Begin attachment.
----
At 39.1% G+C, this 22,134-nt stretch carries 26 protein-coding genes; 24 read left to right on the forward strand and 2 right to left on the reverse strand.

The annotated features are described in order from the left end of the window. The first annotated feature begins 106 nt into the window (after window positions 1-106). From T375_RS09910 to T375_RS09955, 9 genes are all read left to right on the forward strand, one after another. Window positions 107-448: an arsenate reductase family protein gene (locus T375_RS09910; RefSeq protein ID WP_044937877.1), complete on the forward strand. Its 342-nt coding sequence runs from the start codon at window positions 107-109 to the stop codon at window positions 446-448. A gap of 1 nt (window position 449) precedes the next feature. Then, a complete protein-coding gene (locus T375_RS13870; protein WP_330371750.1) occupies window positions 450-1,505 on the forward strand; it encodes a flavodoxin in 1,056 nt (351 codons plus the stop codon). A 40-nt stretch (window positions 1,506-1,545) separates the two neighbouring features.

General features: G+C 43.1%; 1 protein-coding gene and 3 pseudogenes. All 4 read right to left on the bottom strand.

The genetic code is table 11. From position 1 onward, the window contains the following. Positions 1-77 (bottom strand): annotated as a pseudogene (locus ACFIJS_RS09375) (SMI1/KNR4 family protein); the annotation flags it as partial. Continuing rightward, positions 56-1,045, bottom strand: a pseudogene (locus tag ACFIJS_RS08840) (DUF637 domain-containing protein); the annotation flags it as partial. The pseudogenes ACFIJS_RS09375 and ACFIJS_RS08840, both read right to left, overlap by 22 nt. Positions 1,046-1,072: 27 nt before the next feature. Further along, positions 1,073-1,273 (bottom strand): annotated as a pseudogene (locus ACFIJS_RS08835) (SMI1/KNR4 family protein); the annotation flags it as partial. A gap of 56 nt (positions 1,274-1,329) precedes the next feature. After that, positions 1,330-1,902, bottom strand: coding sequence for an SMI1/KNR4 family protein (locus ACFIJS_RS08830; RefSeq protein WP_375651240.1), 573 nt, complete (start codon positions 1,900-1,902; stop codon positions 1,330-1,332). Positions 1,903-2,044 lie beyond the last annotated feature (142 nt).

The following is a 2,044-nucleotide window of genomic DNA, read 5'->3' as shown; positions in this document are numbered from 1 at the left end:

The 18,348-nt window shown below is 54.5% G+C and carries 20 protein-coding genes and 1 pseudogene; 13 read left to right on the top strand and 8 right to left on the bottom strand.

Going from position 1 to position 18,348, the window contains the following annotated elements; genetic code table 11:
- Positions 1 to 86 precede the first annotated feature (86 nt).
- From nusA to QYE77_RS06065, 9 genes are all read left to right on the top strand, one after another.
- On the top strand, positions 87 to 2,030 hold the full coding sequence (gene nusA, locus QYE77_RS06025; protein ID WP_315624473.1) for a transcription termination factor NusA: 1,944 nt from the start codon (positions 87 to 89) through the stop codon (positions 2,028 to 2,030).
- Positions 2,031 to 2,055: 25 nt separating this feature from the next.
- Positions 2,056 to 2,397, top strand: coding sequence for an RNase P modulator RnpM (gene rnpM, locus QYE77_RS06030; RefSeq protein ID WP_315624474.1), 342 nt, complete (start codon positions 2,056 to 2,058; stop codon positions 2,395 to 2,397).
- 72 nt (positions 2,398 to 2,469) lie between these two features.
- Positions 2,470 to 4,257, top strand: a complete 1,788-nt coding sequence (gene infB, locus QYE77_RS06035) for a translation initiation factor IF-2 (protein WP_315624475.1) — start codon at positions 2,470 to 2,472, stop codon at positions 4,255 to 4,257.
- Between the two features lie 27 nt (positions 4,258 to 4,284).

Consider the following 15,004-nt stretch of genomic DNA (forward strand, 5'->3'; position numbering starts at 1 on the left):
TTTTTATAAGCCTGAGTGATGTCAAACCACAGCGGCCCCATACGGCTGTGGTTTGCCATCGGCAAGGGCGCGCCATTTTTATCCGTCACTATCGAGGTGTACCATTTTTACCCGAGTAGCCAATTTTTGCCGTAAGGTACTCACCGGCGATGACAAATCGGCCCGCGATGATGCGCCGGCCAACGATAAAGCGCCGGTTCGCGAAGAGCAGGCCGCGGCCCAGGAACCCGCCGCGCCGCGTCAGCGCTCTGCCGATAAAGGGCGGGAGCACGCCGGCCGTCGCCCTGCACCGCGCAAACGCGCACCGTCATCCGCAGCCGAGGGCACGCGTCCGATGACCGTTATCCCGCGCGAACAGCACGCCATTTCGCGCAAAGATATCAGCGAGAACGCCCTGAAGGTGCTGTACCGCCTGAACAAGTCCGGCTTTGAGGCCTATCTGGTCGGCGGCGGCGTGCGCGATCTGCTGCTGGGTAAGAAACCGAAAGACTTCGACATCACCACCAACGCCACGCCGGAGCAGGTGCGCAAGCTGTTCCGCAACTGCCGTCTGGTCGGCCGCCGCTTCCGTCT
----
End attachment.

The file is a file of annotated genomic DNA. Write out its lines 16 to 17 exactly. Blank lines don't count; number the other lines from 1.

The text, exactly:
Consider the following 15,004-nt stretch of genomic DNA (forward strand, 5'->3'; position numbering starts at 1 on the left):
TTTTTATAAGCCTGAGTGATGTCAAACCACAGCGGCCCCATACGGCTGTGGTTTGCCATCGGCAAGGGCGCGCCATTTTTATCCGTCACTATCGAGGTGTACCATTTTTACCCGAGTAGCCAATTTTTGCCGTAAGGTACTCACCGGCGATGACAAATCGGCCCGCGATGATGCGCCGGCCAACGATAAAGCGCCGGTTCGCGAAGAGCAGGCCGCGGCCCAGGAACCCGCCGCGCCGCGTCAGCGCTCTGCCGATAAAGGGCGGGAGCACGCCGGCCGTCGCCCTGCACCGCGCAAACGCGCACCGTCATCCGCAGCCGAGGGCACGCGTCCGATGACCGTTATCCCGCGCGAACAGCACGCCATTTCGCGCAAAGATATCAGCGAGAACGCCCTGAAGGTGCTGTACCGCCTGAACAAGTCCGGCTTTGAGGCCTATCTGGTCGGCGGCGGCGTGCGCGATCTGCTGCTGGGTAAGAAACCGAAAGACTTCGACATCACCACCAACGCCACGCCGGAGCAGGTGCGCAAGCTGTTCCGCAACTGCCGTCTGGTCGGCCGCCGCTTCCGTCT